Warning! If you haven’t seen the Awake series finale, there are spoilers ahead!

In art class, mixing red and green makes a grayish brown. With light, the two colors form yellow. In Awake, when you take components of two alternate realities — one green and one red — everything goes white. And rubber band-less.

While some viewers may wonder if the oddly satisfying conclusion to the series was a result of the show’s recent cancellation, showrunner Kyle Killen assured followers on Twitter the finale, “Turtles All the Way Down,” would have been “exactly the same” if it had been renewed for a second season.

Before the finale aired, Killen and Jason Isaacs spoke with Entertainment Weekly, and Isaacs revealed, “One of those worlds is a dream.” But that doesn’t mean the whole thing was. When a follower on Twitter asked Killen if he was concerned viewers would misinterpret the ending as the whole show being a dream, he replied, “I am now.”  Instead, during a live chat with EW, Killen thought a reader captured it perfectly when she said, “Britten questions the rules of reality and makes his own.”

In a way, Britten (Isaacs) inventing his own third, Utopian world makes the ending of the series lovely. Britten is reunited with his entire family, damn the consequences for his fragile psyche. We don’t have to wonder what it would all mean for Season 2; we can just stay bathed in that perfect, white light, hearing Britten’s final words: “I’m perfect.”

But where would the fun be in that? While that last image was emotionally satisfying, our somewhat-melted brains are still hung up on Vega (Wilmer Valderrama) in that penguin suit and that long hallway shot of Britten with Dr. Evans (Cherry Jones) and Dr. Lee (BD Wong) on either side, arguing like an angel and a devil sitting on his shoulders.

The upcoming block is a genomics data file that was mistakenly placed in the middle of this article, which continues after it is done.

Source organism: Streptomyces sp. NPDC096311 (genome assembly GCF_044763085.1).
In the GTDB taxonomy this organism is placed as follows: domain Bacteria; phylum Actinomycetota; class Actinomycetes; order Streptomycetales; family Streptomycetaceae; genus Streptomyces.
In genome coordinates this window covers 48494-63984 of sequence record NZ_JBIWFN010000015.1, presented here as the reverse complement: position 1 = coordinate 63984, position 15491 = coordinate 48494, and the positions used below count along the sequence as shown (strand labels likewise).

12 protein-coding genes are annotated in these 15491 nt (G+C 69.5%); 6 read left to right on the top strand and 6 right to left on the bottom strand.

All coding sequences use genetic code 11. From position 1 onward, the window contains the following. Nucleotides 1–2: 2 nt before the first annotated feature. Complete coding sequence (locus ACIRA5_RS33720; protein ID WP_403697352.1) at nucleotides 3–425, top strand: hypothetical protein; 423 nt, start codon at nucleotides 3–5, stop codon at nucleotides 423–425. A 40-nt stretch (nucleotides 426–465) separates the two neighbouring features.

As the laws of the red world broke down and everything got immensely easier in the green — the mysteries and problems in the latter were wrapped up with an almost wish-fulfillment-like quickness — we’re left to wonder which world actually was the dream.

Perhaps Dr. Lee had it right all along. Blood loss and a fractured psyche caused Britten’s hallucinations in the red world. After all, that same remote control feature penguin Vega used to show Harper (Laura Innes) killing Kessel (Mark Harelik) showed up at the end in the green world. As sad as it would be that he didn’t get a spotlighted moment with Rex (Dylan Minnette) like he did with Hannah (Laura Allen), it’s not as if he couldn’t make up for it in the white world.

If you aren’t familiar with the phrase “turtles all the way down,” Dr. Evans’s remark to Britten — and the title of the episode — may not seem all that important. In his book A Brief History of Time, Stephen Hawking attributes the story to a well-known scientist (possibly Bertrand Russell) who spoke with an elderly lady after an astronomy lecture. She took issue with some of the facts he presented, saying that the world is actually a flat plate resting on the back of a tortoise.” When the scientist asks her what the tortoise is standing on, she replies that “it’s turtles all the way down.”

“All the way down to what?” is of course the logical question. We’re still not quite sure what world is the center of Britten’s reality. At its core, Awake is about a devastated, fractured man who is coping with the tragic loss of either his son or his wife. While we leave him in a happy moment, had Awake stretched into Season 2, we could’ve easily found him at his lowest — perhaps he created all these worlds to cope with the fact that he was the sole survivor of the car crash.

We’re going to need that white light again.

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